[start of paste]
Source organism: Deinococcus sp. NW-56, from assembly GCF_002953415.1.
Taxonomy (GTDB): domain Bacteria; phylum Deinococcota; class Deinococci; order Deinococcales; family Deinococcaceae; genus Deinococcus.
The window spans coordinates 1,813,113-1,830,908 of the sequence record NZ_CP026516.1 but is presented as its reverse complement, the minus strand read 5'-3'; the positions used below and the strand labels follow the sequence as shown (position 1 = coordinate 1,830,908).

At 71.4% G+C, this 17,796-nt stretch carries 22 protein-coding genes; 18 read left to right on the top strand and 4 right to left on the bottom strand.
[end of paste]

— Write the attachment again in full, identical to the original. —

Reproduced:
Source organism: Deinococcus sp. NW-56, from assembly GCF_002953415.1.
Taxonomy (GTDB): domain Bacteria; phylum Deinococcota; class Deinococci; order Deinococcales; family Deinococcaceae; genus Deinococcus.
The window spans coordinates 1,813,113-1,830,908 of the sequence record NZ_CP026516.1 but is presented as its reverse complement, the minus strand read 5'-3'; the positions used below and the strand labels follow the sequence as shown (position 1 = coordinate 1,830,908).

At 71.4% G+C, this 17,796-nt stretch carries 22 protein-coding genes; 18 read left to right on the top strand and 4 right to left on the bottom strand.